by Ken Elsner
As followers of Jesus Christ, we have, for centuries struggled living between two lives, or, more specifically, to “Testaments.” Having been given the incredible gift of the Bible, (God’s love letter to His people) we live in a tension of not wanting to ignore the Old Testament while living in the heart of the New. Our lives often reflect the Greek masks of the Divine comedy and tragedy. We want to live lives full of joy and fulfillment , but often find ourselves instead, living under the weight and guilt of the Law.
Andrew Farley’s book, The Naked Gospel, has been a challenge to read, because it pushes against the traditions and status quo of a couple thousand years of church history, tradition and dogma. That being said, I love the fact that Andrew is pointing us to Jesus…only Jesus. His death on the cross is enough!
“Christ died for sins once for all, the righteous for the unrighteous, to bring you to God.” 1 Peter 3:18
Christ’s death AND resurrection “wholly and unquestionably dealt with our sins forever.” Andrew hits the nail on the head time and time again by continually pointing us back to this fact. Jesus is not continually dying on the cross. He did it one time! And yet we still continue to go to him and confess and repent like we have to. We don’t!
“Since Jesus doesn’t die daily, our forgiveness is not issued daily.”
— Farley, pg. 146
Now, I do believe that part of the journey of walking with Jesus is to be in conversation with Him just like we have conversations with our close friends. But, when we hurt our friends and then ask for forgiveness, we don’t keep going back to them over and over again asking for forgiveness…do we?
“If we confess our sins, God is faithful and just and will forgive us our sins and purify us from all unrighteousness.” 1 John 1:9
Andrew’s addressing of 1 John 1:9 was well done. Too often we read scripture and automatically assume a truth based upon our own “lens.” We need to be careful though, that we don’t presume something just because we like it or feel good about it. John was dealing with Gnostic heresies at the time of writing the letter. So as we begin to understand what he was addressing we can apply the principles accordingly to our lives here and now.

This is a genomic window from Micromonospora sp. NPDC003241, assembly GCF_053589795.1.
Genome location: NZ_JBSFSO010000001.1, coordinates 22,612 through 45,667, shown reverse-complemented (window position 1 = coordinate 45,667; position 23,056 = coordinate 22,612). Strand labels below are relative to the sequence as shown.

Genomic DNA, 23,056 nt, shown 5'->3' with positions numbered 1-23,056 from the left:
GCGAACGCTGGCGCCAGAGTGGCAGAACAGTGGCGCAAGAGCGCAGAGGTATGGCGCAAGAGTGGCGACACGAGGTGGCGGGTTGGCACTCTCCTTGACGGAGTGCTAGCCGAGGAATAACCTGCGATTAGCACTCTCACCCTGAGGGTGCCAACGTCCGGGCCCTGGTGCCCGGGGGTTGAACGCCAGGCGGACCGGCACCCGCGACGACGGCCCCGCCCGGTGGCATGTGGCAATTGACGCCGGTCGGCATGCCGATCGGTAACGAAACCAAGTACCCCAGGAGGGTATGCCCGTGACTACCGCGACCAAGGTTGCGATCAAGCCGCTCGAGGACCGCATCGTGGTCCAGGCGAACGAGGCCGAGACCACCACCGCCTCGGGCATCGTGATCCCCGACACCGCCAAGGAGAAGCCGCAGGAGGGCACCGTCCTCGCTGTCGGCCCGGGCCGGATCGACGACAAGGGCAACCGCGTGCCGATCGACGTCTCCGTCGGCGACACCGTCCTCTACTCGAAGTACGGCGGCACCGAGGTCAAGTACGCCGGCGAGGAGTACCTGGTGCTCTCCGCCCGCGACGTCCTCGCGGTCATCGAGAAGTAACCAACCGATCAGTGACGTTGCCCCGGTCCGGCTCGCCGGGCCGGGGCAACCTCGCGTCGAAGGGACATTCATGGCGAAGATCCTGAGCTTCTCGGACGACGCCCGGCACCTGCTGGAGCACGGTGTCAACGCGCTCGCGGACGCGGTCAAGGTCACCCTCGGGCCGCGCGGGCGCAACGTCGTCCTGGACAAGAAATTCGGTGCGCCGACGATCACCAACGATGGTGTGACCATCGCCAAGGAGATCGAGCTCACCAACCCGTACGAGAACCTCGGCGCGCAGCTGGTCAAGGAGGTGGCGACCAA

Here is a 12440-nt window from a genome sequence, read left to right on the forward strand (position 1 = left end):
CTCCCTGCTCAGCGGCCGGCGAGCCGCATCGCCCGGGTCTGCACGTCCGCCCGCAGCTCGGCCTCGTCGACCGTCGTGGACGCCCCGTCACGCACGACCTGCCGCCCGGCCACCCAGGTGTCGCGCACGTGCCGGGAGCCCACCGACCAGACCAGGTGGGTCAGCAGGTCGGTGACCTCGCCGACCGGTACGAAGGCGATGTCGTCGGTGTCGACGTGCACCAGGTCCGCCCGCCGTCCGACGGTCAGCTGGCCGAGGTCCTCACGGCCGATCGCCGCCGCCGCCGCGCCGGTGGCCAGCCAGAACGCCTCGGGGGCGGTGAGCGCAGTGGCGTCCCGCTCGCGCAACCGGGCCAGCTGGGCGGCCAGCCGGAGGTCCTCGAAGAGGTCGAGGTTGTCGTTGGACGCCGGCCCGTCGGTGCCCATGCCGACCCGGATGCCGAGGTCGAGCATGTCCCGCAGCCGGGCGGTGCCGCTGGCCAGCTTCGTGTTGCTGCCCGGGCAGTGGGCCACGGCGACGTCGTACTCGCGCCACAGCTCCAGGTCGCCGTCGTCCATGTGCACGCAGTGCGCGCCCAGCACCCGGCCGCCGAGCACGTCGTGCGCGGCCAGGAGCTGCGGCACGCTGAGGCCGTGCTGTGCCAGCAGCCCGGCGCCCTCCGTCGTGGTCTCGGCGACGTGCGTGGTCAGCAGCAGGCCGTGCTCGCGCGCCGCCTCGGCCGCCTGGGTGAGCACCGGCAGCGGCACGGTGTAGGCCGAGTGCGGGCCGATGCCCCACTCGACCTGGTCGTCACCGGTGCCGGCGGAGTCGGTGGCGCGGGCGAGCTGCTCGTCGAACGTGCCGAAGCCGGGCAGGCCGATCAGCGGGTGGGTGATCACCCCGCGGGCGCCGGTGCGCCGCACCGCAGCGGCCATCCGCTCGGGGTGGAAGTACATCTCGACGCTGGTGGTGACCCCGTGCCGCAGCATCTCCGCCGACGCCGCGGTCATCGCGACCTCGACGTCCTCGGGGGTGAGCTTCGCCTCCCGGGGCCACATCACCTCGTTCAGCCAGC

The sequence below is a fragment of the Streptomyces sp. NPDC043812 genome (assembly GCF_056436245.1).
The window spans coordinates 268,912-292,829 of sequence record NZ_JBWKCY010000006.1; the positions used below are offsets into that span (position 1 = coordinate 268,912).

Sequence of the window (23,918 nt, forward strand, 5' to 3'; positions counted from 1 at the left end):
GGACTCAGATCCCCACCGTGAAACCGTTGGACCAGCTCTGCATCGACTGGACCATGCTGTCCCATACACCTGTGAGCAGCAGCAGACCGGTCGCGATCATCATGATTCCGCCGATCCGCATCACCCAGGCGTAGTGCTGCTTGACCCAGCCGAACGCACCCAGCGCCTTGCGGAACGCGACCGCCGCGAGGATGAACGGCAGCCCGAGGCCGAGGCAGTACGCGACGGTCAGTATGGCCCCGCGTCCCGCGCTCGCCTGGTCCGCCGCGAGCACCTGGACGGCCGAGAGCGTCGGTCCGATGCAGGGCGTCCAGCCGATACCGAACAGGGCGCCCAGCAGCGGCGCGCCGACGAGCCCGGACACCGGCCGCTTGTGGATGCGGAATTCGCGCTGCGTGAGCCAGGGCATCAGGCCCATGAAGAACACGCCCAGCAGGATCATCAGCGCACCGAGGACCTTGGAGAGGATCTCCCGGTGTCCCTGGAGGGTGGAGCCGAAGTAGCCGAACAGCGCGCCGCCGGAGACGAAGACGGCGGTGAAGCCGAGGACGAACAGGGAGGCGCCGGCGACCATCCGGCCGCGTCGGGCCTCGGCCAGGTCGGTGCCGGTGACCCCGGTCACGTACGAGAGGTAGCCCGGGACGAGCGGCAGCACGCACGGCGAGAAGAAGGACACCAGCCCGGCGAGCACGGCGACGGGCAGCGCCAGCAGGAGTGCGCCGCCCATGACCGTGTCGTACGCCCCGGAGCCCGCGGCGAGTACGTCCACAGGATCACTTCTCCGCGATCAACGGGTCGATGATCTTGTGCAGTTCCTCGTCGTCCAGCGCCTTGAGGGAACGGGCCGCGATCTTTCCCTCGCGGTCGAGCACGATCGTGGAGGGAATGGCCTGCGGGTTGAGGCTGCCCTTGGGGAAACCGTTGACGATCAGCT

Understanding context and being contextual are two incredibly important and fundamental principles when approaching Scripture. Jesus was the master of both. Andrew continually challenged me to revisit passages of Scripture in order to better understand what Jesus was doing and saying. With regards to the Lord’s Prayer and seeking forgiveness, Andrew pushes us to rethink who is being addressed and why AND, that in light of the cross, much of what we have thought about “popular” passages is either misguided or misinterpreted.
Again, Jesus’ death and resurrection changed everything. The last few pages of “Cheating on Jesus” challenged more of our “traditional” view of judgment and treasures. Andrew takes a bold stand on confronting these often misinterpreted ideas. In the last days, the judgment found in Revelation 20-21 is for those whose names were not written in the Book of Life, those in death and Hades…NOT the church. So often we have heard that we will “all” be judged. That is simply not true. What a relief!
“Despite the clarity of God’s Word, I’ve heard some use the final judgment to instill what they term “godly fear” in believers. I’ve even heard some say that they determine the quality of a sermon by how guilty they feel afterward! Taken out of context, the great white throne judgment can seriously damage our sense of assurance.
—Farley, pg. 166
In the end, I want praise Andrew with his challenging and encouraging perspective. Much of what he has experienced in life and now, has written reflects a heart that deeply desires to point people to Jesus and what He did for us all on the cross. My struggle is still, and I think always has been, the tension of relating the Old Testament/Covenant to the New. We can’t discard the one without affecting the other. And, why would our Sovereign God have allowed the Canon of Scripture to be shaped into what we have now if the Old was no longer important? I’m not suggesting that Andrew is telling us to forget the Old, but as Christians we do have the “whole” of Scripture to contend with!
About the author:
Ken Elsner, a Christ-follower for over 22 years is husband to Kristen and father to Alexa, Ethan , Avery and Erik. A transplanted Westcoast Canadian, Ken has been in ministry both full and “part-time” for over 20 years. A graduate of North American Baptist Seminary, Ken has planted a postmodern/gen X church in South Dakota and has been pioneering worship experiences for thousands both in the US, Canada, Mexico and Ethiopia, Africa for 15 years. Now residing just south of Denver, Colorado, Ken continues to write songs for the church and lead worship at Pathways Church and is in the beginning stages of planting a church where he and his family lives. While not taking care of his family and leading worship, you can find Ken delighting in the beauty of God’s Rocky Mountains by climbing as many Colorado fourteeners as he can.